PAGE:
In the March/April 2019 Issue 83 of The Shed we get stuck into that huge home job that, when you do yourself, can save you thousands of dollars - house painting. We talk to to the paint and filling product manufacturers to get all the latest technical info and arm you with advice on how best to undertake this very important part of home maintenance. With the current paints, technology and fillers you will learn techniques and methods that may amaze you.
In The Shed 82, the Jan/Feb 2019 issue, its time to join the low & slow cooking revolution - to do that we need to build our own offset smoker barbeque. In our cover story this issue we showcase three sheddies from around the country as they have their own way of making a smoker just the way they like it. Two out of steel and one out of a wine barrel, yes, a wine barrel. We have all you need to know about low & slow cooking with rubs, woods, cuts - the lot. Get building, get smoking and get stuck in.
This design-and-make plan will enable you to make a small pan sheet metal folder that folds mild sheet metal from 18 to 26 gauge. With it, you’ll be able to fold “U” or “Z” sections or a lip on a sheet of metal. The way we’ve constructed the metal folder will also allow you to bend metal to more than 90 degrees—try that with two pieces of angle iron mounted in the vice.
To build it, I concentrated on the advice of most waka ama advocates: that the canoe should be made of locally available materials, quick to assemble on the launching area and very cheap to make. This waka cost me less than $200 by using recycled material and left-over house paint for the finish. I did not work from plans but used a cardboard model that I made as a guide. The waka takes less than two minutes to assemble after we take it off its trolley.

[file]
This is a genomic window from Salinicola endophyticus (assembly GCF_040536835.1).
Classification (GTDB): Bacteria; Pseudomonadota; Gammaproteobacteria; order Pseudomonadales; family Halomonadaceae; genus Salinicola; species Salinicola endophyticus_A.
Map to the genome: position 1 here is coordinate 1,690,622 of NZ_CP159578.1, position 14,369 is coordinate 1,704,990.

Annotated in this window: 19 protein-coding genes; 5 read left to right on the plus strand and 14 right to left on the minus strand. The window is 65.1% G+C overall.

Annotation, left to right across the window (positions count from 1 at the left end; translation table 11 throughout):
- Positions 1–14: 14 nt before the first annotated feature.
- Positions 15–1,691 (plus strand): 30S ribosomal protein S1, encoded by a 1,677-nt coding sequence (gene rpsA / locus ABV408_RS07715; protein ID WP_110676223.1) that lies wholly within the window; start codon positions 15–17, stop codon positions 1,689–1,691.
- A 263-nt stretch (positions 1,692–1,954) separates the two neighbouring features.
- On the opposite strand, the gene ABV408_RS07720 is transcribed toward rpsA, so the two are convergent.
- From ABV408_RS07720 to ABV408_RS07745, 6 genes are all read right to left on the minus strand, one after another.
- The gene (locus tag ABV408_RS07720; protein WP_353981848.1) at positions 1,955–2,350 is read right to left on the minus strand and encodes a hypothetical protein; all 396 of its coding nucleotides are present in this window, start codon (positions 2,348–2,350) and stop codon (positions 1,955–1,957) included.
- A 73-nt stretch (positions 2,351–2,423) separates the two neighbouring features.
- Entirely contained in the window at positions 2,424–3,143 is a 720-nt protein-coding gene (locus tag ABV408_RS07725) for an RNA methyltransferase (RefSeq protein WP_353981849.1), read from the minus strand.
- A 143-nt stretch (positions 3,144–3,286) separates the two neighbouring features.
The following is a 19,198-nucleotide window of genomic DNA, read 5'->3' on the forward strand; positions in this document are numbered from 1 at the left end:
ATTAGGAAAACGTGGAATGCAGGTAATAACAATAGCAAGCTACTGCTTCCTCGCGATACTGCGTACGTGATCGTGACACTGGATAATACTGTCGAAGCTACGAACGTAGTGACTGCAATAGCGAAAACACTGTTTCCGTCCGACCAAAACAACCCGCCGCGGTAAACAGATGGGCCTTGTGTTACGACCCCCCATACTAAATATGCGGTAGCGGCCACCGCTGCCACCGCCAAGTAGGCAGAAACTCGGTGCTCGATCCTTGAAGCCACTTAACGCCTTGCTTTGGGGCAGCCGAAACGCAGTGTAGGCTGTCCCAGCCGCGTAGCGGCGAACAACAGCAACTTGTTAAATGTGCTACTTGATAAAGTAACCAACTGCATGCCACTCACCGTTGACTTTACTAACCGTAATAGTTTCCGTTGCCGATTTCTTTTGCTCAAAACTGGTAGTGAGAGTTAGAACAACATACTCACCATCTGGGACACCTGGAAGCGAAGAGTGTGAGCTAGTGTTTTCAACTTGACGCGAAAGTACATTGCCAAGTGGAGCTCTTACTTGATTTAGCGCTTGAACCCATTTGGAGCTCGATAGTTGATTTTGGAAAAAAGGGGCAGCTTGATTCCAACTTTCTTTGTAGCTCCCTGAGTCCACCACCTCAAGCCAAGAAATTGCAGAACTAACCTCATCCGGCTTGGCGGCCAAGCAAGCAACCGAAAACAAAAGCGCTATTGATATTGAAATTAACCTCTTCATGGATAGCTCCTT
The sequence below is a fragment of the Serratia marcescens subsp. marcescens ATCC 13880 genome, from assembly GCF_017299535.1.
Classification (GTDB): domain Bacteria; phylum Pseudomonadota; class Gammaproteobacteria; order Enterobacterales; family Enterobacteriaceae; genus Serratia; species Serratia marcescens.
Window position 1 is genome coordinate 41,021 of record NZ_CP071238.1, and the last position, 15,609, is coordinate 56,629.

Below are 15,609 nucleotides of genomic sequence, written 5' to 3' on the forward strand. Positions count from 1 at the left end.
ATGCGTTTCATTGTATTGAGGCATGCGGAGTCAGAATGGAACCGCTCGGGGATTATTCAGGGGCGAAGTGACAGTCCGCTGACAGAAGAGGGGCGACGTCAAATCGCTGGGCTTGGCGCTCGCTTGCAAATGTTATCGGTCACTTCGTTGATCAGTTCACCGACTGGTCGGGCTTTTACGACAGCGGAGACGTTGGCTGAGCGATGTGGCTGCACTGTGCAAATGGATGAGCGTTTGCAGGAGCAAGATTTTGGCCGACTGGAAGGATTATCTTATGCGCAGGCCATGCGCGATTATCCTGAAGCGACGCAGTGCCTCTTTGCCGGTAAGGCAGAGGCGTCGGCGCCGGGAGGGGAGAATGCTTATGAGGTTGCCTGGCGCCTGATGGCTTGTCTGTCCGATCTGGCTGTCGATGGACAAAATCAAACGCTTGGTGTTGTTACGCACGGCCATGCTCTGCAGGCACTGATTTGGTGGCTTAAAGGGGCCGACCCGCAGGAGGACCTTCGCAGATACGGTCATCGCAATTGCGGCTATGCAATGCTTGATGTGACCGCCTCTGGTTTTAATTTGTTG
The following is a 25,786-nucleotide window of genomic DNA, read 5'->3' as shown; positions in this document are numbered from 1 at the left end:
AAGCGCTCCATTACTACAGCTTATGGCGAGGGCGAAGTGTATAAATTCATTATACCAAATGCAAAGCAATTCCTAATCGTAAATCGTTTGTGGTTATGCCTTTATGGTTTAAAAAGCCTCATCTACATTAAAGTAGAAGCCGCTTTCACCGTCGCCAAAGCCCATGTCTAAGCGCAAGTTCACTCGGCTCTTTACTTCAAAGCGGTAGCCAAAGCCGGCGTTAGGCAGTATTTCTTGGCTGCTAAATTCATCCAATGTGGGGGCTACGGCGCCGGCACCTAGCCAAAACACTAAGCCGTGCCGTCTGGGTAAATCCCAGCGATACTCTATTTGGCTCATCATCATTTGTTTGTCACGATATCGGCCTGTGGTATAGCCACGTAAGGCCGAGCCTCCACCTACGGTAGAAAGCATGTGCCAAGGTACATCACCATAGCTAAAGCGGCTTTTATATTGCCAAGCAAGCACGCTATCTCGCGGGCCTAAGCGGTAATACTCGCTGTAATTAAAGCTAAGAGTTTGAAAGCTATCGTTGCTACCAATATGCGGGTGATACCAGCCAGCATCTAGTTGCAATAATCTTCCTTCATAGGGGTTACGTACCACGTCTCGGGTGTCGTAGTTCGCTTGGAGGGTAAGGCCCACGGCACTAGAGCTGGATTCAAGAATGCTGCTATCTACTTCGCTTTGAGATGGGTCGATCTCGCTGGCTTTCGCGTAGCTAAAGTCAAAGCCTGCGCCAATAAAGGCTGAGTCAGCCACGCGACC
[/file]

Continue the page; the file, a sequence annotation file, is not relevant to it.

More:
Surprisingly, the modern Red Band gumboot is virtually identical to the original model, apart from the addition of a sponge innersole. Skellerup made the boots in its Woolston factory in Christchurch until the late 80s. It continues to make all the components and the boots are still handmade the same way in Skellerup’s factory in Jiangsu, China.
I regularly need to cut a multiple number of short pieces on my saw bench for small box components, kids’ building blocks, small pieces for furniture etc. In the past I have clamped in place various contraptions to ensure each piece is the same length. It is difﬁcult to hold small pieces to cut them accurately but this jig solves the problem. It attaches to the saw bench in seconds and probably takes longer to get out of the cupboard than to fit.
What could be better than spending time in a shed? How about a bigger shed, the right tool for the job on hand, and ready access to timely tips and tricks that might save a wince-inducing blunder? If that sounds like a good deal, you could hardly do better than to take yourself off to your local Men’s Shed and get that project under way there.
The odds of winning a subscription prize with The Shed are better than Lotto. These three lucky subscribers each won a Karcher package of a water blaster and a wet vacuum worth $998 from The Shed Issue 80!
In The Shed 81, Nov/Dec 2018 issue, we head to Blenheim to meet school teacher and dedicated sheddie Dave Pauling. Dave makes extraordinary guitars in his shed from recycled native timber and shares his skills with us so readers can have a go too. He nicknames some of his electric guitars ‘Les Paulings’ - nice touch.
More good news for Australian Shed readers - we have just lowered our magazine subscription rates for you. Now that we are shipping copies of The Shed for newsagents to sell nationwide, we can also include subscription copies and avoid those huge postal costs. An Australian subscription was NZ$130, now only NZ$94! Dive in, head to magstore.nz to sign up.